FINDINGS/RESULTS:
The alert design type did not have a significant main effect on the overall NASA TLX workload assessment. However, the redesigned alerts improved usability across several dimensions, based upon a qualitative usability analysis of the video recordings as well as quantitative ratings from the usability questionnaire. Qualitative findings indicated that the layout of information on the redesigned alerts enhanced usability. In addition, the following CSUQ scores were significantly greater for redesigned alerts compared to current alerts: 'overall satisfaction', (redesigned alerts: Mean = 5.2, SD = 1.4 vs. current alerts: Mean = 4.3, SD = 1.2, p = .033); 'information quality' (redesigned alerts: Mean = 5.2, SD = 1.4 vs. current alerts: Mean = 4.1, SD = 1.2; p = 0.013); and 'interface quality' (redesigned alerts: Mean = 5.2, SD = 1.5 vs. current alerts: Mean = 4.3, SD = 1.3; p = 0.005). In addition, for redesigned alerts, the efficiency of viewing allergy histories was rated significantly higher (redesigned alerts: Mean = 6.0, SD = 1.3 vs. current alerts: Mean = 3.6, SD = 1.9; p = 0.001), as was the efficiency of entering the reason for overriding alerts (redesigned alerts: Mean = 5.6, SD = 1.6 vs. current alerts: Mean = 4.4, SD = 1.7; p = 0.032). Ratings were not significantly different across the two designs for the efficiency of viewing laboratory results or drug interaction monographs. Prescribers rated information quality greater for redesigned alerts, although much of the clinical information was consistent across the two alert designs. Modifying alerts to reduce textual information overload may enhance prescribers' perceptions about the quality of information presented by alerts and improve workflow.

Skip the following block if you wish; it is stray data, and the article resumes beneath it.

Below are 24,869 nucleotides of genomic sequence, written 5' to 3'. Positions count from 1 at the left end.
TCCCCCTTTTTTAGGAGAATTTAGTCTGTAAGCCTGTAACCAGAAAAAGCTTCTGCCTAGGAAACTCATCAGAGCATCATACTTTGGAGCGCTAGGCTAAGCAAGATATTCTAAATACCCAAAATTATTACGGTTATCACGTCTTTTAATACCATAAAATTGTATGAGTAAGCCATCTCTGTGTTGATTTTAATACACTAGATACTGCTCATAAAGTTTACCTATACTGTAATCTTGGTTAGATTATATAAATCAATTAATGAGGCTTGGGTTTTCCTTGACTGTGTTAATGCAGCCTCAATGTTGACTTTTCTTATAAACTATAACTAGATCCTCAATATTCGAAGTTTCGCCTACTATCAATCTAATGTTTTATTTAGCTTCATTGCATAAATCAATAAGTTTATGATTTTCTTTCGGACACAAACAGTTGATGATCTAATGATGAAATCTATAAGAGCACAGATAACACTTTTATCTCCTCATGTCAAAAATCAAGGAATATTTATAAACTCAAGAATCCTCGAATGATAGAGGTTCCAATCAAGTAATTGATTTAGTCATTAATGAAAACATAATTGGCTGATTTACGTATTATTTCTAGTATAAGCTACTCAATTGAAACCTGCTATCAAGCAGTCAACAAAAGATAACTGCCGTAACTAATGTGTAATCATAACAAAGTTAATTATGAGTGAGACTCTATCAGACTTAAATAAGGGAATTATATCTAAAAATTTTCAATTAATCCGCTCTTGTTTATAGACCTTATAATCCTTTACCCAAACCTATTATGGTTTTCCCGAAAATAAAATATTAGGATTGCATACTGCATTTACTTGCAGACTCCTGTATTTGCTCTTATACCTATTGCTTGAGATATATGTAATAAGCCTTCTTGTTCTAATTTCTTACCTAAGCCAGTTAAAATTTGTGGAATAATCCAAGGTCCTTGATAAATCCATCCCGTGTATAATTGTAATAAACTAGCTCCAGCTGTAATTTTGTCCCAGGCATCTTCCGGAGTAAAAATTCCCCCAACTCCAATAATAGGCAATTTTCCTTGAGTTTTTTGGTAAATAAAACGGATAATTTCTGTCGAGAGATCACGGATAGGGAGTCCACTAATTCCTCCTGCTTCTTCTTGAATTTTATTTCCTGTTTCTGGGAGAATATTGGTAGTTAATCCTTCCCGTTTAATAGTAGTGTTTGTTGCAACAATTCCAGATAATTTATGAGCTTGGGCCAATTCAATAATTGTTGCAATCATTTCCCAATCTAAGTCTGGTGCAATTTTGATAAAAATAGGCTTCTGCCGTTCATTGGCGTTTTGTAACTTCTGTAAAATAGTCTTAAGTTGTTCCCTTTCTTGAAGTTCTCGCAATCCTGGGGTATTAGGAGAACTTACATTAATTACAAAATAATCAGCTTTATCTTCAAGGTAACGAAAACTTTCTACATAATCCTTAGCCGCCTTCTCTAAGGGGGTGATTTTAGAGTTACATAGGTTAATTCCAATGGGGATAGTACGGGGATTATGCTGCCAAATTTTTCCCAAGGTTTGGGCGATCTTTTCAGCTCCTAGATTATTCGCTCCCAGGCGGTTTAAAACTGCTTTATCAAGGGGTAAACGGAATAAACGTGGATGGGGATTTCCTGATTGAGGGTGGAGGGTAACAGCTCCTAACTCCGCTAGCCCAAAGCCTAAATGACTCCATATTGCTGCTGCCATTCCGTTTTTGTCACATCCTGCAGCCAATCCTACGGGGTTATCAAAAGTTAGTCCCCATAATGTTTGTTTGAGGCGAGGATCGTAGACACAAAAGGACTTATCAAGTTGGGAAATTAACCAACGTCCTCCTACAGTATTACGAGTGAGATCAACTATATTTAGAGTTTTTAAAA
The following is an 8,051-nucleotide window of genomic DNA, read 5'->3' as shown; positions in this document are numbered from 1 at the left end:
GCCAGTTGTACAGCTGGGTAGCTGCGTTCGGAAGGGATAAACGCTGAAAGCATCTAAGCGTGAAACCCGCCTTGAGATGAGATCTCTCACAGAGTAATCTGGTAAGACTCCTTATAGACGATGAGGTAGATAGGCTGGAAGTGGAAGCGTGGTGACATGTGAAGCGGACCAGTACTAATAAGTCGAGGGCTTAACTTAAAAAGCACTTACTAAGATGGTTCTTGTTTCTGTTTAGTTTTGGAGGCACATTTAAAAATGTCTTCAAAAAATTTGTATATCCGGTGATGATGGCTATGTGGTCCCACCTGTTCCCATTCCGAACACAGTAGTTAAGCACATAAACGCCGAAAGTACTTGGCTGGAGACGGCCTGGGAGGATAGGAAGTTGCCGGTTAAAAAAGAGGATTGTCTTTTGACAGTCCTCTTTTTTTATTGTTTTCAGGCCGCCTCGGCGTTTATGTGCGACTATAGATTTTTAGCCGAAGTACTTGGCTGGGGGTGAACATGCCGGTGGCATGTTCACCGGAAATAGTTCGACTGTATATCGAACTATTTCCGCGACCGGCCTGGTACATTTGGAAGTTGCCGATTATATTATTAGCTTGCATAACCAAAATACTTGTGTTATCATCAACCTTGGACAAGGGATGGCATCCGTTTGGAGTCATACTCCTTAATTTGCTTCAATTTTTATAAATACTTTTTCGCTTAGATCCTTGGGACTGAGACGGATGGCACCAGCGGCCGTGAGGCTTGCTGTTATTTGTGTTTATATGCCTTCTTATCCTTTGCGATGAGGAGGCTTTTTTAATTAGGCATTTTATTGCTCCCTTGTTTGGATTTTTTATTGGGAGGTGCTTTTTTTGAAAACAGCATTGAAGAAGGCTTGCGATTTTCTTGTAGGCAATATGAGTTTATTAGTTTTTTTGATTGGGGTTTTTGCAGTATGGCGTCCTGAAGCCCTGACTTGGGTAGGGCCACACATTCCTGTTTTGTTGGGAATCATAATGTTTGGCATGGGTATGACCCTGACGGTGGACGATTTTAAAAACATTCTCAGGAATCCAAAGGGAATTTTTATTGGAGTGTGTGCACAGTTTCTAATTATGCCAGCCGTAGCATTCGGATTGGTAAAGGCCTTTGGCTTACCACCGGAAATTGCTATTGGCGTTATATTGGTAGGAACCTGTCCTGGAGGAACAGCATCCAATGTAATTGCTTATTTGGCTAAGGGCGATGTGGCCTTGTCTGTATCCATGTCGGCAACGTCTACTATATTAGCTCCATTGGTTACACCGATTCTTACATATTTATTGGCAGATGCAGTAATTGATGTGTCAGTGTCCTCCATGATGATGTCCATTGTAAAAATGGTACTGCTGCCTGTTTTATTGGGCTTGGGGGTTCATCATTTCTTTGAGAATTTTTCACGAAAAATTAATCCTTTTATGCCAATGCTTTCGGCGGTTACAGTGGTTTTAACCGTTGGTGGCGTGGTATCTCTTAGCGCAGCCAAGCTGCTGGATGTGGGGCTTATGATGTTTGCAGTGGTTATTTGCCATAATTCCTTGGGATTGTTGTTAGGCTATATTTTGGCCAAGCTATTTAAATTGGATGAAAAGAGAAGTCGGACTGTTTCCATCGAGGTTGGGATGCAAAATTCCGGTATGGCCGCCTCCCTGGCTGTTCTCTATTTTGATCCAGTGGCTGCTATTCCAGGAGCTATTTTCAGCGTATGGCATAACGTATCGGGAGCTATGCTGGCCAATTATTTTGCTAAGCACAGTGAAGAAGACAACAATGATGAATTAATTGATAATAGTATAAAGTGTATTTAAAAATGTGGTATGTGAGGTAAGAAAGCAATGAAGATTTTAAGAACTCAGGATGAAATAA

For safety probes and decision-making, appropriate decisions were significantly greater for alert redesigns compared to current alerts for all three alert types: allergy alerts (redesigned alerts: Median = 5.0, SE = 0.1 vs. current alerts: Median = 3.5, SE = 0.2, p = 0.001); drug-laboratory alerts for low creatinine clearance (redesigned alerts: Median = 2.0, SE = 0.2 vs. current alerts: Median = 0.5, SE = 0.2, p = 0.001); and drug-drug interaction alerts (redesigned alerts: Median = 4.5, SE = 0.2 vs. current alerts: Median = 3.0, SE = 0.3, p = 0.028). Finally, the percentage of override reasons that were appropriate were significantly greater for redesigned alerts that offer a drop-down list of options (Median = 85%, SE = 3.0) compared to current alerts that rely on free-text entry (Median = 50%, SE = 6.0, p = 0.001). Thus, several aspects of decision-making were improved with the redesigned alerts, indicating that these new designs may enhance workflow and patient safety.

IMPACT: